Reality TV's "queen of all :" genre, transgression, and hierarchy in Here Comes Honey Boo Boo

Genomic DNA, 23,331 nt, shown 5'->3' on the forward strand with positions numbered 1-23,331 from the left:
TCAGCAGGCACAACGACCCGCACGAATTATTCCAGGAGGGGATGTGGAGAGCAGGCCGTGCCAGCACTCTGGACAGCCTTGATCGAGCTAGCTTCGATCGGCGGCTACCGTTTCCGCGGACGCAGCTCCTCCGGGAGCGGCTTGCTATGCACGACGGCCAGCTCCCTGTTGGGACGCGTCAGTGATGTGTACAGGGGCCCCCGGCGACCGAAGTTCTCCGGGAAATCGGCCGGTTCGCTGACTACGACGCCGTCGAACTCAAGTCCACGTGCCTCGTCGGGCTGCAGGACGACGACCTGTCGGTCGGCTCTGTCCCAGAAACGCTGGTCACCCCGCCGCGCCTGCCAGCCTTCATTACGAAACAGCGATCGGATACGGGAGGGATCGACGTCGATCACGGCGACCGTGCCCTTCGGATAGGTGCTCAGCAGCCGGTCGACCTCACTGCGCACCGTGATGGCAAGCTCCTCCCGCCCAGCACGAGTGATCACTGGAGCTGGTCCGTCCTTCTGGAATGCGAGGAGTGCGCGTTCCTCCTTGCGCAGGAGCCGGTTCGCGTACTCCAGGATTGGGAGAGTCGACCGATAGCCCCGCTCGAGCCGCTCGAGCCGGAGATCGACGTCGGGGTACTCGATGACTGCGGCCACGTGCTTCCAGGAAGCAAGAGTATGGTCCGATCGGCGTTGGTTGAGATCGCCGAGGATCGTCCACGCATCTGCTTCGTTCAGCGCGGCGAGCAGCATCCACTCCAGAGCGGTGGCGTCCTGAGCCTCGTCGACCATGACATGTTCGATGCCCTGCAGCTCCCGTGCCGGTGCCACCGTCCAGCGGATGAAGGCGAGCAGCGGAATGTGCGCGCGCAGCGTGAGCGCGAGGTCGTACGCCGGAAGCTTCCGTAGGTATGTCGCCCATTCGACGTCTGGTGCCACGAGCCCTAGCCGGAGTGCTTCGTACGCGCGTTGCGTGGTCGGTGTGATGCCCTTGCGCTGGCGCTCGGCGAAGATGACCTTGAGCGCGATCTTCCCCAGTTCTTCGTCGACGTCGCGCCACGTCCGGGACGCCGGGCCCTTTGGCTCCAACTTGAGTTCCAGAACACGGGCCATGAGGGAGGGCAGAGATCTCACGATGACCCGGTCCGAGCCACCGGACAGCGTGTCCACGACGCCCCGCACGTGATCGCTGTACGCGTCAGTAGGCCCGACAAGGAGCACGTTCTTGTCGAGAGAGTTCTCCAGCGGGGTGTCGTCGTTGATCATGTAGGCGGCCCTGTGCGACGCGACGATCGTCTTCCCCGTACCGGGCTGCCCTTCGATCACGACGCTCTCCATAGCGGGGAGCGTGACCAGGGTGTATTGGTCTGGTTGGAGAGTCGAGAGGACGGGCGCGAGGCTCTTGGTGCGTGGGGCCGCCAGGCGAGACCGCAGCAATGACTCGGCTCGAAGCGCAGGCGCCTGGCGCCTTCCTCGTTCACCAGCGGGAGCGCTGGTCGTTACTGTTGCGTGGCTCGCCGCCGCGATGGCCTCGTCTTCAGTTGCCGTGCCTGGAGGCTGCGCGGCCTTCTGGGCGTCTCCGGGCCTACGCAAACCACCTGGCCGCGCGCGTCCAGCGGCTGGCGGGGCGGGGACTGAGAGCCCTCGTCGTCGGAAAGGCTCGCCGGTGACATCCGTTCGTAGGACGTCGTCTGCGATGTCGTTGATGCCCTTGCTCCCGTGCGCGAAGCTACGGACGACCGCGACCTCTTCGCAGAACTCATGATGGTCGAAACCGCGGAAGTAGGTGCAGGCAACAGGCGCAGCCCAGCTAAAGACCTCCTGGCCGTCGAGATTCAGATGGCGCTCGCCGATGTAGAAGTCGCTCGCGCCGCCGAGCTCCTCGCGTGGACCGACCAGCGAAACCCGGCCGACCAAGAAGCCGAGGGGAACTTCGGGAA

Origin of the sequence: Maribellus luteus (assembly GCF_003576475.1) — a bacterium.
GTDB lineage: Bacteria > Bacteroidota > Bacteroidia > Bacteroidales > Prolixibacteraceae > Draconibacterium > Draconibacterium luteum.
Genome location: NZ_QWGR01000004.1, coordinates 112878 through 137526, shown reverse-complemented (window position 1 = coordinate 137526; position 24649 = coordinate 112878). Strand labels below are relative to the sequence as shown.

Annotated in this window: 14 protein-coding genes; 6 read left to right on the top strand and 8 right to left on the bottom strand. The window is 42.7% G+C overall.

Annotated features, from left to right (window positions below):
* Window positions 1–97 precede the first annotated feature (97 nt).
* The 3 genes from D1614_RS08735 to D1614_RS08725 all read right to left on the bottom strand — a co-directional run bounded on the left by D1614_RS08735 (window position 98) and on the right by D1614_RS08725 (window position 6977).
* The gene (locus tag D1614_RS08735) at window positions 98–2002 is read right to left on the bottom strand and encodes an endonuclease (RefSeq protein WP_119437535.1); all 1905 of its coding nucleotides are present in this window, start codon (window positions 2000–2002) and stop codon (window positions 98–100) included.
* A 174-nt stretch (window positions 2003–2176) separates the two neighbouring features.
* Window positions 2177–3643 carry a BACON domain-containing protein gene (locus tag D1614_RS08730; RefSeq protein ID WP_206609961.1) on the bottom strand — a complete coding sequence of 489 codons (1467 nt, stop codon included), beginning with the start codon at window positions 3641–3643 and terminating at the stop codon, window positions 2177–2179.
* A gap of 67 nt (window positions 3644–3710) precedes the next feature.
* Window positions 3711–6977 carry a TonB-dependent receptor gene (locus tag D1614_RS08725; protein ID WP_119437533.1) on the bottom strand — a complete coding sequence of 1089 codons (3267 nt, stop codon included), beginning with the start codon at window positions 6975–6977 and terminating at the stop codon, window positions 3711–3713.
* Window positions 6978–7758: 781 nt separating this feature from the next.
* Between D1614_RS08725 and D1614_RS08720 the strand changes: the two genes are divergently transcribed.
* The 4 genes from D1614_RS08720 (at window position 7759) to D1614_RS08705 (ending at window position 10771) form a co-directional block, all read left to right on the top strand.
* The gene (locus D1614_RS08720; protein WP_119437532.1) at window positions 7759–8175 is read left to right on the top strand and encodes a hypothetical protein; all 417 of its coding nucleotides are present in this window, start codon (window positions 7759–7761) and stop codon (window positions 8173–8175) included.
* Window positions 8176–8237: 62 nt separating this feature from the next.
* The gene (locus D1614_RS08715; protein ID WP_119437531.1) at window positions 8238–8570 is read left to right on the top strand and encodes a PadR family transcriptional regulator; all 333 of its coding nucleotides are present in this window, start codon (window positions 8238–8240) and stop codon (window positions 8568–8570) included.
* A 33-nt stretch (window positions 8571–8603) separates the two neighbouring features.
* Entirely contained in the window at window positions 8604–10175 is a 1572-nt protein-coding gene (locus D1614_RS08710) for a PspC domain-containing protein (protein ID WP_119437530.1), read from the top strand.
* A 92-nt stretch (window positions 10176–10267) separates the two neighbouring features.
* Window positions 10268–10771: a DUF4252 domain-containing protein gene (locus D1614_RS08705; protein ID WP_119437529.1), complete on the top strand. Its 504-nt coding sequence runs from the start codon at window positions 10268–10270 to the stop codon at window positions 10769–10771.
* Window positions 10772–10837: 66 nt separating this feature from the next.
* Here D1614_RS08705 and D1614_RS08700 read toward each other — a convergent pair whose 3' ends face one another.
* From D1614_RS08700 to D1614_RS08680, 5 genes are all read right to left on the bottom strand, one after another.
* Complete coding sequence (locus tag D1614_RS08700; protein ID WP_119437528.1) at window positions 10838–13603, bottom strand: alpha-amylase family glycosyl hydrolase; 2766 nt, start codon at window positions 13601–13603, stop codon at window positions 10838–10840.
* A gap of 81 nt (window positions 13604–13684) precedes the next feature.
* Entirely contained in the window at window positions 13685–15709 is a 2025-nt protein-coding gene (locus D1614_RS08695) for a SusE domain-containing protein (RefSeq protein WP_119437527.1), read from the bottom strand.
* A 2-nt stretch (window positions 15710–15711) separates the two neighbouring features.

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This thesis examines the reality television (RTV) series Here Comes Honey Boo Boo (HCHBB) as a rhetorical text in and through which the cultural significance of race, class, and gender stereotypes—and the meanings they hold for different individuals and groups—are actively contested and negotiated. I argue that recurrent themes of symbolic transgression of hierarchical structures in HCHBB operate as a modality through which cast and audience(s) alike might make or interpret potentially subversive/resistant meanings. This focus on the RTV series as a dynamic site for making and contesting meaning—rather than a static text encoded/decoded by members of the discrete categories of producers and consumers—enables critical attention to the discursive and affective elements at work in HCHBB without forsaking analysis of the political and material frames in which they circulate. These frames are explored throughout a brief history of the RTV genre and an overview of the scholarship that has engaged it. Ultimately, I argue that while HCHBB and the genre of RTV may potentially provide the opportunity to challenge class antagonism and discrimination, it also perpetuates structural, material inequality. By linking themes of symbolic transgression as they operate in and through the text with Kenneth Burke’s (1969) analysis of hierarchy and mystification of class relations, I show how HCHBB doubly participates in the stratification of economic class when symbolic transgression is offered as an affront to social class morality rather than pervasive structural, material inequality. Despite an ethos of rebellion against bourgeois norms, HCHBB displaces rather than cultivates critical class consciousness by encouraging performances of redneck identity which also consign the Shannon/Thompson family to their fate as working class celebrities.